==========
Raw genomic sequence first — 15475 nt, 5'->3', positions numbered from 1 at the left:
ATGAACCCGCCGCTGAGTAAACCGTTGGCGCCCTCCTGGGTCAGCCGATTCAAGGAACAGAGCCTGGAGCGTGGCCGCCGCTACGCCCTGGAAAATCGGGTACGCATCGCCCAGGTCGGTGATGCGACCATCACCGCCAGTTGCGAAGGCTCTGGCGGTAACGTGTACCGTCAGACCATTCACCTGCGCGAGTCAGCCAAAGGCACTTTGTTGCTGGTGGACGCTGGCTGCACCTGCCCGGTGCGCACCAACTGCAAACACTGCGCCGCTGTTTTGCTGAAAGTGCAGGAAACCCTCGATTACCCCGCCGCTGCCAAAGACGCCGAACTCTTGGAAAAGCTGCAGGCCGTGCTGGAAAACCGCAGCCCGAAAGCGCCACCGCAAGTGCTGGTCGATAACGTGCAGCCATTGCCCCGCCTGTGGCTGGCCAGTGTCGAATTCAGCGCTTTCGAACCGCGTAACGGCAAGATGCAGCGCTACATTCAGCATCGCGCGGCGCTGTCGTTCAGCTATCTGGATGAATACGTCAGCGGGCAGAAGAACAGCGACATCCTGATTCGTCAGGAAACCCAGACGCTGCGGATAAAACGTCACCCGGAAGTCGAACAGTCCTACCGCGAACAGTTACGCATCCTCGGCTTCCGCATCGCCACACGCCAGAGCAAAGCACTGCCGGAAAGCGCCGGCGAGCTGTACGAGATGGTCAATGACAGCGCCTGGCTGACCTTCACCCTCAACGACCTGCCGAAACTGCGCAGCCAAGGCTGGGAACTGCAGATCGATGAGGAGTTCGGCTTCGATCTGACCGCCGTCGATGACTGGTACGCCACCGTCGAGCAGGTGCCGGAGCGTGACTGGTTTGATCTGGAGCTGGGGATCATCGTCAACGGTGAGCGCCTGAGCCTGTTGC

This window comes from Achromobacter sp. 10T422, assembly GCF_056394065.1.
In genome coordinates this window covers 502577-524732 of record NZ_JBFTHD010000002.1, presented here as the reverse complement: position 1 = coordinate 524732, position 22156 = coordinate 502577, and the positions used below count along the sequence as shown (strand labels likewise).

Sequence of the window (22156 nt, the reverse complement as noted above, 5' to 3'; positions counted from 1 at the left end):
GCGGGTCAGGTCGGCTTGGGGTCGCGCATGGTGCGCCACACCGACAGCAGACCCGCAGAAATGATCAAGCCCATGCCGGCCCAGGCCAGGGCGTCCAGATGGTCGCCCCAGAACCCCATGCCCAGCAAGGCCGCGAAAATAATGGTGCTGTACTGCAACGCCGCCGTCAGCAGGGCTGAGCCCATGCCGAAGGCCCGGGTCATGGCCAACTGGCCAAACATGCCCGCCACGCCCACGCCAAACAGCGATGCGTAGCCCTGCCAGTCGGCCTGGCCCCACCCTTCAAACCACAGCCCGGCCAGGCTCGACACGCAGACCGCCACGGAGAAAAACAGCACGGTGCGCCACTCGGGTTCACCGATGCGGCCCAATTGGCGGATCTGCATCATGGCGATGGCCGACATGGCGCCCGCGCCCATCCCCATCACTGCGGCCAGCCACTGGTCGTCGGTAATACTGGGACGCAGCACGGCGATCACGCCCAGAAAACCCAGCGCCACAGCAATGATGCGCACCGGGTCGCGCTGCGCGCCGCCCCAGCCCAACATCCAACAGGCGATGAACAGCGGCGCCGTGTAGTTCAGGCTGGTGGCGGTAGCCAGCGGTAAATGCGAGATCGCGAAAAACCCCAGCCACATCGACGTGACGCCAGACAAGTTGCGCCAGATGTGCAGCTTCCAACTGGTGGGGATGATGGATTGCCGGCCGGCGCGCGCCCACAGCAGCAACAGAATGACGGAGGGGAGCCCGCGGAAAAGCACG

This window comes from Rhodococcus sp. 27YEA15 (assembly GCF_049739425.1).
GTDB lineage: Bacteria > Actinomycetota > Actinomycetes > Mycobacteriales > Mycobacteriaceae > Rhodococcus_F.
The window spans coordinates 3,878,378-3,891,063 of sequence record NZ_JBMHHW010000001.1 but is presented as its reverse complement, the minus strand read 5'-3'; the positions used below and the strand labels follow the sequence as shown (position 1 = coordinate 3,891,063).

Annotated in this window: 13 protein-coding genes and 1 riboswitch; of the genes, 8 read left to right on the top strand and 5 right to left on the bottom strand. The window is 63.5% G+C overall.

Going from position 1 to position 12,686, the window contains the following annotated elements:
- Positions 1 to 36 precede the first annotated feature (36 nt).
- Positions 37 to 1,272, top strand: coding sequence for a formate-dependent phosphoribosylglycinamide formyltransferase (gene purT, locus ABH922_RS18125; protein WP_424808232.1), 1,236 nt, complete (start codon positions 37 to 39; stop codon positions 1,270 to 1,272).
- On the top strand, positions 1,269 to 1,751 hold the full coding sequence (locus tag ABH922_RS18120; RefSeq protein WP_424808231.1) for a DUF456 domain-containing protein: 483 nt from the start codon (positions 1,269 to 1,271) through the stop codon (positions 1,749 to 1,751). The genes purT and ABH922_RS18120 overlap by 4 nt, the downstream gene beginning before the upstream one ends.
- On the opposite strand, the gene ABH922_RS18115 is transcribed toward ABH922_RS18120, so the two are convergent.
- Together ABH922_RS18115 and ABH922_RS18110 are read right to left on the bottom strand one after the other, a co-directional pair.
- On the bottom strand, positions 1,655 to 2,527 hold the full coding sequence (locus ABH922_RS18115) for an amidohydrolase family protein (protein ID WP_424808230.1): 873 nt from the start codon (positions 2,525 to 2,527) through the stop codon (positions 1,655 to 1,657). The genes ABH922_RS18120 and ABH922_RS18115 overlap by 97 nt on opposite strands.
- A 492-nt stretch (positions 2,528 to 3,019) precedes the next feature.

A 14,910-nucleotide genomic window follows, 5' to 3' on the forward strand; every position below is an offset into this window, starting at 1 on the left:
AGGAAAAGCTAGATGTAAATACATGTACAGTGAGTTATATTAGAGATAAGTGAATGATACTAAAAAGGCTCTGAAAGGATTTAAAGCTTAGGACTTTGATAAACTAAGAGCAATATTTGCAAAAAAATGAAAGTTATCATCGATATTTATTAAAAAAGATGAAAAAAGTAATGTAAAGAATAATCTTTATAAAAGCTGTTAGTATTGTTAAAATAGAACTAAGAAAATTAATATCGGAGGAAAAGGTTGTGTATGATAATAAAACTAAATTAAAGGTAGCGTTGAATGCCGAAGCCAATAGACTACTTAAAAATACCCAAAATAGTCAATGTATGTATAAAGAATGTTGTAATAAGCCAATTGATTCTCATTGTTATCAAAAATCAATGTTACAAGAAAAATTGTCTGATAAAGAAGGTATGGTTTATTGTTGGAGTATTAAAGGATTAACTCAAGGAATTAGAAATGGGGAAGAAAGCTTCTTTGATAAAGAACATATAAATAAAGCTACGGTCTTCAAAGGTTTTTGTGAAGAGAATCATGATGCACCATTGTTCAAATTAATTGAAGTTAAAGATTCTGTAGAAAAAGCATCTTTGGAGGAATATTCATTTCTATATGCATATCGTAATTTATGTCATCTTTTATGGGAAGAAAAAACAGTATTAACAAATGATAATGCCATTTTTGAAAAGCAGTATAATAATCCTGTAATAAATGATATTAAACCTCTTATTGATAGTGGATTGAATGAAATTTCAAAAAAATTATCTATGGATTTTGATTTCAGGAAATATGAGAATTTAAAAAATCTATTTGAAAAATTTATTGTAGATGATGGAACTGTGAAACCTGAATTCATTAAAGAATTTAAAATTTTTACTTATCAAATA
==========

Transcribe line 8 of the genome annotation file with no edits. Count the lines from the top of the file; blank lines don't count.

GTDB lineage: Bacteria > Actinomycetota > Actinomycetes > Mycobacteriales > Mycobacteriaceae > Rhodococcus_F.